Lance Dutson, a Republican commentator and columnist, also took to Twitter to call out Isgro with screenshots of attacks on the pope and Muslims. Dutson also called on Skowhegan Savings Bank to take action.

“This is the same Nick Isgro who serves in a senior position at @SkowSavingsBank. Hard to imagine a respectable company allowing one of their senior staffers to make such disgusting public statements,” Dutson wrote.

Jason Savage, executive director of the Maine Republican Party, declined to comment on Isgro’s post on Wednesday.

“We are at a point in our nation’s history right now where we feel some major reforms are needed,” he said. “The other side is trying to maintain the status quo and it’s hurting our country and the future for our children. So there are going to be political disagreements, and I think that’s what is leading to a lot of this, but it’s not something we can get in the middle of.”


Meanwhile, BJ McCollister, executive director of the Senate Democratic Campaign Committee, started a petition calling for Isgro to resign. The petition had more than 4,300 signatures as of Thursday afternoon. The population of Waterville is about 16,400, though it was not clear how many of the signatures were from residents.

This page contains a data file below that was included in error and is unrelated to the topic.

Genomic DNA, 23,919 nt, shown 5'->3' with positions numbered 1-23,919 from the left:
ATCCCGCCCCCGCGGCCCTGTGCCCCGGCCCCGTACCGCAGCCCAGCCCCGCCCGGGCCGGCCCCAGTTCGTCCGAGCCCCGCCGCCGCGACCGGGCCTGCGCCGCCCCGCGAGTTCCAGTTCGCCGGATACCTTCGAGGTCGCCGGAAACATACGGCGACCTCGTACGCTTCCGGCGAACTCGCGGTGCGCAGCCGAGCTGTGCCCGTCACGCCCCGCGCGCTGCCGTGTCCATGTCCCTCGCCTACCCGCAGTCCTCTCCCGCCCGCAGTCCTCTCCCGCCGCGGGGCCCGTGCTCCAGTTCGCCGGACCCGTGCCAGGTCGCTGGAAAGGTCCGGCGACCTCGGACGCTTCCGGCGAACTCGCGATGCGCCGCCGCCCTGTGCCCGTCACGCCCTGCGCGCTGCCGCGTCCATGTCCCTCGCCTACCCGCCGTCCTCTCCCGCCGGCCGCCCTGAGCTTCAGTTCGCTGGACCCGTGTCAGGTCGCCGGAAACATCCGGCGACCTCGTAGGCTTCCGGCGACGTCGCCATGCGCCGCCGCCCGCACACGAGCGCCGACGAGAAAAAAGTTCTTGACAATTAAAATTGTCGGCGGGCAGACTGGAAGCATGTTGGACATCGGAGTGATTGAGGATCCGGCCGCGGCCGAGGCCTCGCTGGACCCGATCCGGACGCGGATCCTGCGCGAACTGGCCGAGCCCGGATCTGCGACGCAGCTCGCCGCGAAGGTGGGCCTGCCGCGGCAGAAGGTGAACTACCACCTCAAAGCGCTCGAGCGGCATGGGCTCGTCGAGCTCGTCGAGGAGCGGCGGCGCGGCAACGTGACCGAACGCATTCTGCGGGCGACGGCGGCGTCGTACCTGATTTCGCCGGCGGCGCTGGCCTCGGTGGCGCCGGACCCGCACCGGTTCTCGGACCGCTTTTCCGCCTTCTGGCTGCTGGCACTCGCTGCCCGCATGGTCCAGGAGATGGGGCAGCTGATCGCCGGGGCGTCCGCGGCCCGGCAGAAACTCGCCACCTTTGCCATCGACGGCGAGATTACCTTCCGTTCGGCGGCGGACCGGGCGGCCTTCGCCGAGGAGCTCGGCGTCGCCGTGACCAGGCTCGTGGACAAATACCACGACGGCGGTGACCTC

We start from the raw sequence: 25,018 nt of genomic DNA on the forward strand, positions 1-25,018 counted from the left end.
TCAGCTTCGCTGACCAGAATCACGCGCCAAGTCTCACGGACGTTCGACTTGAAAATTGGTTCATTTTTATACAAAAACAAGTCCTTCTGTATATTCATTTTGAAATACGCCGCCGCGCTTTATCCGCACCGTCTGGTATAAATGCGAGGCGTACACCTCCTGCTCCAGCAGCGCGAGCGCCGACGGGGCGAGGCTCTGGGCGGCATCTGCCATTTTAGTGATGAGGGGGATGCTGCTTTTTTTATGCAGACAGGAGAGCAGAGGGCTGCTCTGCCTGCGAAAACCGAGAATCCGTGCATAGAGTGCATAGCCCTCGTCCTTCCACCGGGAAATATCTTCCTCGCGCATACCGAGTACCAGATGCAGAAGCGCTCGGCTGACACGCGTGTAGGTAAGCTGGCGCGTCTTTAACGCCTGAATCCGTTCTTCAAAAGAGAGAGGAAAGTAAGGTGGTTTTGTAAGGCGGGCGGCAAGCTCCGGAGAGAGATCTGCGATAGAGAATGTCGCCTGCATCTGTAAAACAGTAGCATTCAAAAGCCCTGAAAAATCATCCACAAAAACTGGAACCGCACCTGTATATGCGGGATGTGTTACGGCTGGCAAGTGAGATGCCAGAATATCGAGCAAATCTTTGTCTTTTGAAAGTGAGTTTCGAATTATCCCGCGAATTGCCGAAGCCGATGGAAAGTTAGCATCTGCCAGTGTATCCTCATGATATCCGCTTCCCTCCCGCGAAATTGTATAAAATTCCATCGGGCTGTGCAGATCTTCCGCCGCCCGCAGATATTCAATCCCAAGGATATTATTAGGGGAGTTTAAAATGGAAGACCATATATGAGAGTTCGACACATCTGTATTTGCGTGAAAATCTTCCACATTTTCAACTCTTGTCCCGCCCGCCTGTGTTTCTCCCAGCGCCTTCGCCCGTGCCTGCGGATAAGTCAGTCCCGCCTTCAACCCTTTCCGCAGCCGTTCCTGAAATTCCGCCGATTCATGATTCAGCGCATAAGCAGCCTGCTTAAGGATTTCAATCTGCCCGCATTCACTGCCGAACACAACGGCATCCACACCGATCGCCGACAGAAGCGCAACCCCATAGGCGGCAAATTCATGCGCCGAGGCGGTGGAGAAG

Isgro’s recent post follows backlash over another Maine politician, Republican Leslie Gibson, who abandoned his campaign to represent House District 57 last month after social media reaction to his comments about survivors of the Parkland shooting. Gibson referred to student Emma Gonzalez as a “skinhead lesbian” and called Hogg a “bald faced liar.”

It’s also not the first time Isgro, who weighed a run for governor last fall, has come under fire for his social media comments.

In 2015 he apologized for calling members of Waterville’s planning board inept and cowardly on Twitter.